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There comes a time in every motorcycle’s life when it has to be sold. Sometimes it’s bittersweet because you have many fond memories of your motorcycle, but you also have found your next dream motorcycle. Other motorcycles are fraught with unexpected repairs or other problems, and you’re glad to be moving on to your next bike purchase. Regardless of the why, if you’re ready to sell your motorcycle, we’ve got plenty of information on the how front.
Before you do anything else, prepare yourself and the motorcycle for its eventual sale. Make sure you really want to sell the motorcycle, and then make sure it’s ready to be sold.
Clean Your Motorcycle
No one wants to buy a dirty motorcycle. The nicer it looks, the easier it will be to sell and get a fair dollar amount. The goal is to make it look brand new, so you may want to hire someone who specializes in detailing. If you want to save a few bucks and you think you have all the right tools, you can give it a try yourself too.
Price Your Motorcycle
Pricing can be a sensitive subject, especially if you still have a motorcycle loan or you’ve invested a lot of time and money into upgrades. That being said, if you want your bike to sell fast, you need to come to grips with your motorcycle’s true value. Starting too high, and lowering it in small increments over a long period of time, is a surefire way to turn off buyers and prolong your selling experience.
So think carefully about what is my motorcycle worth, and take advantage of resources like Kelly Blue Book (KBB) and NADA. Make sure to use online motorcycle classified sites and local resources to further fine-tune your price because the pricing guides are just a national average.
You can put a “For Sale” sign on your motorcycle, park it in your front yard, and buy a classified ad in the local newspaper. If you consider where people buy motorcycles, you’ll quickly realize that’s going to drastically limit your exposure and probably isn’t going to cut it. Most buyers these days are looking online or visiting dealerships to find their next motorcycle. So you’ll want to make sure you list your bike in the right places.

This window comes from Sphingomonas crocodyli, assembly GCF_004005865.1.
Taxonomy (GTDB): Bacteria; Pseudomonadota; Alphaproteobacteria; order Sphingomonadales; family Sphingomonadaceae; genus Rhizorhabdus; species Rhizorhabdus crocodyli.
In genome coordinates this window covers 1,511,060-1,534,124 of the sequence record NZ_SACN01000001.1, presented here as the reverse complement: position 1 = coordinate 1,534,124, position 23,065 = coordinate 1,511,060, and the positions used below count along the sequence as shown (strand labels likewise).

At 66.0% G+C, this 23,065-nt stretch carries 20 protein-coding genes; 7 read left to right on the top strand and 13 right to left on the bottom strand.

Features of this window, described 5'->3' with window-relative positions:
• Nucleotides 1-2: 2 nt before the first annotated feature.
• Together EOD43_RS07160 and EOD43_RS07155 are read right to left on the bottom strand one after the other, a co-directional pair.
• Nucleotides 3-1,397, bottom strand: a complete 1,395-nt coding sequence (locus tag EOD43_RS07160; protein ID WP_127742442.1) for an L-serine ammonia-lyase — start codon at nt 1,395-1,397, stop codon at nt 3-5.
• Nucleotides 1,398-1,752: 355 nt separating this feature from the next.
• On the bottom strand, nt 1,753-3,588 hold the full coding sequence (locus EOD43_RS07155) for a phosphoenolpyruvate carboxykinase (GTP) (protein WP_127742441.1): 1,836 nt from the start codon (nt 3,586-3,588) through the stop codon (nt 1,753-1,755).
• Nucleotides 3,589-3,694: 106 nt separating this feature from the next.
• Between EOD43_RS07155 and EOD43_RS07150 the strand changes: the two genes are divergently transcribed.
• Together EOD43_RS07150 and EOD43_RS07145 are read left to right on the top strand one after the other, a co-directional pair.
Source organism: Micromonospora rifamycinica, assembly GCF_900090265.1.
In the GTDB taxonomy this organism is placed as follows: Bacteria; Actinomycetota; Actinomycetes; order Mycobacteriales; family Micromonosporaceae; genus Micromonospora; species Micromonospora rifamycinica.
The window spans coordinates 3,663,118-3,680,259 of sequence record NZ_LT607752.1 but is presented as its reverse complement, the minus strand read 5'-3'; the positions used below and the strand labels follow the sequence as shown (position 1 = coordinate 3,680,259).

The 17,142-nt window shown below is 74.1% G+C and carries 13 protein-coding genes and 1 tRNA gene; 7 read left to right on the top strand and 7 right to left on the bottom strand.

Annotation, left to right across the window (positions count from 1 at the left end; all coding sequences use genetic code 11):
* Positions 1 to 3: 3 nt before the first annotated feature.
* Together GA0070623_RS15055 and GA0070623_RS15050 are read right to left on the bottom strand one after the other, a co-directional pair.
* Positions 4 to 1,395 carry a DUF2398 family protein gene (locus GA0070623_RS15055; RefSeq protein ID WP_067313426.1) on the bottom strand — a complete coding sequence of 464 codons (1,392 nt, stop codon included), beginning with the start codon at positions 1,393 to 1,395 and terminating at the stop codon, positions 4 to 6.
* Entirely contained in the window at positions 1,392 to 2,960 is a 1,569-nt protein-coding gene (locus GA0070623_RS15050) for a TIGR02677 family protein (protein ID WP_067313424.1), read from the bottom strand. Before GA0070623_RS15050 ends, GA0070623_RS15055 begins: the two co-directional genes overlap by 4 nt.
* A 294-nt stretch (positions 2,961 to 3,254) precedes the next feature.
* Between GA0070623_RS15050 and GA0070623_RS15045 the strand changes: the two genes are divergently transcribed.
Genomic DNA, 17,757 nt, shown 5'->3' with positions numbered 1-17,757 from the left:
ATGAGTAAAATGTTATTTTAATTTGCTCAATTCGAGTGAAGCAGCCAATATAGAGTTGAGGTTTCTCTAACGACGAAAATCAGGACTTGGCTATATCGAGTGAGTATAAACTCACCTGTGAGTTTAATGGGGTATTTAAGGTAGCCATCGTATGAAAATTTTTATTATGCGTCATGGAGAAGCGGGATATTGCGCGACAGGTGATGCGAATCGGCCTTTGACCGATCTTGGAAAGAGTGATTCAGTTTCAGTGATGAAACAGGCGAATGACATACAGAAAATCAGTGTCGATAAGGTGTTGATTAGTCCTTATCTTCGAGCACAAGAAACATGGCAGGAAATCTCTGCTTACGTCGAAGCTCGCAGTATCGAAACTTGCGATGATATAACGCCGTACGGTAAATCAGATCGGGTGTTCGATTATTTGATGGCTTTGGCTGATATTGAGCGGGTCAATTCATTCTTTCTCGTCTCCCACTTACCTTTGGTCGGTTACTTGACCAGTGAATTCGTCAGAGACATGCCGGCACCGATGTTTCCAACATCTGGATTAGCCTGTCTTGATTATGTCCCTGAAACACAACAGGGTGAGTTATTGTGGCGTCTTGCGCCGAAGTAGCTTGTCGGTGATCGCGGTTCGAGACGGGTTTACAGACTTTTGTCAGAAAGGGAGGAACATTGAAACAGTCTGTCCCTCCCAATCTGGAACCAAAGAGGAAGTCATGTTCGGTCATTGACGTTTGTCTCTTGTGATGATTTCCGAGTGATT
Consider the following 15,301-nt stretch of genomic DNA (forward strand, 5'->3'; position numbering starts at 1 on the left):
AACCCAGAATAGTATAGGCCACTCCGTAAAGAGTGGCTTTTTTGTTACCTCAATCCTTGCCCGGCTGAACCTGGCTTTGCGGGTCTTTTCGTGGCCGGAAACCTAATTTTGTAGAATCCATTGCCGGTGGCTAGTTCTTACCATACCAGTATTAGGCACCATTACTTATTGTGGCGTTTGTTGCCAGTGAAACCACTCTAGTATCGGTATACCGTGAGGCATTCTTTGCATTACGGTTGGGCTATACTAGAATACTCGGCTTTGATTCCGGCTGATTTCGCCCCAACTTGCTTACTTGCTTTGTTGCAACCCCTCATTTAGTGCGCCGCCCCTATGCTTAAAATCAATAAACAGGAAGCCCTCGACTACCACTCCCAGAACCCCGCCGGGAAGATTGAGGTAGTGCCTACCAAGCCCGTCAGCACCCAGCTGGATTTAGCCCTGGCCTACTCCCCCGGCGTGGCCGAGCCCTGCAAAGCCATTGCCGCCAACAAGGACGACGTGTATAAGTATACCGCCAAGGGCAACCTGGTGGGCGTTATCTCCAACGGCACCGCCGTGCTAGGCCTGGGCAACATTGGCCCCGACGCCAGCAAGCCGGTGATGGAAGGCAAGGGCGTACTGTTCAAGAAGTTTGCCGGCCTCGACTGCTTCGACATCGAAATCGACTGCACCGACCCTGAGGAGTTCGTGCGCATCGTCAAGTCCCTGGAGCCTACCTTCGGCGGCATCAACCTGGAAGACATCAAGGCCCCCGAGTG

List Your Motorcycle Online
You’ve got plenty of options here. You’ve got free places like Craigslist and various biker forums, and you’ve also got paid sites like eBay, CycleCrunch, and ChopperExchange.
Free sites are great because they are free, but they also come with risks. Scammers and spammers love to contact people on these sites and take advantage of people or peddle their services.
Paid sites cost money, but sometimes you get what you pay for. It can be nice to have a company helping you find potential buyers and weed out your time wasters.
Get a Quote from a Dealer
If you just want to get some fast cash, check with a few local dealers. You obviously aren’t going to get top dollar, but they’ll gladly give you a quote on your motorcycle. Even if you don’t sell to the dealership, you at least have a starting point on what your motorcycle may be worth.
Get the Word Out
Tell your family, friends, and any other fellow bikers. Post on any social media platforms you use like Facebook. You never know who knows someone looking for a motorcycle of their own. Best of all this costs nothing and gives you something to talk about at the next biker event you attend.
Sell Your Motorcycle
So you’ve found a potential buyer, and he or she is really interested. You should meet in a public place to let the buyer inspect the motorcycle. If the buyer is on board, all you need to do is execute the transaction.
Make the Exchange
Decide on a mutually acceptable method of payment. There are traditional options like cash, money order, or cashier’s check. You also have online options like PayPal or Escrow.com. Escrow.com is a great way to ensure both parties feel comfortable with the transaction.
Once you’ve received the money, it’s time to turn over the motorcycle to the buyer. Along with the bike, you’ll want to sign over your title and provide the buyer with a bill of sale. Some states also require that you submit some of these forms with them so they know the vehicle has a new owner.
Find Your Next Motorcycle
As a previous owner, you know the basics of buying a motorcycle. You may still want to read our beginner’s guide on buying a motorcycle. There may be a few tips and tricks that you haven’t thought of in the past.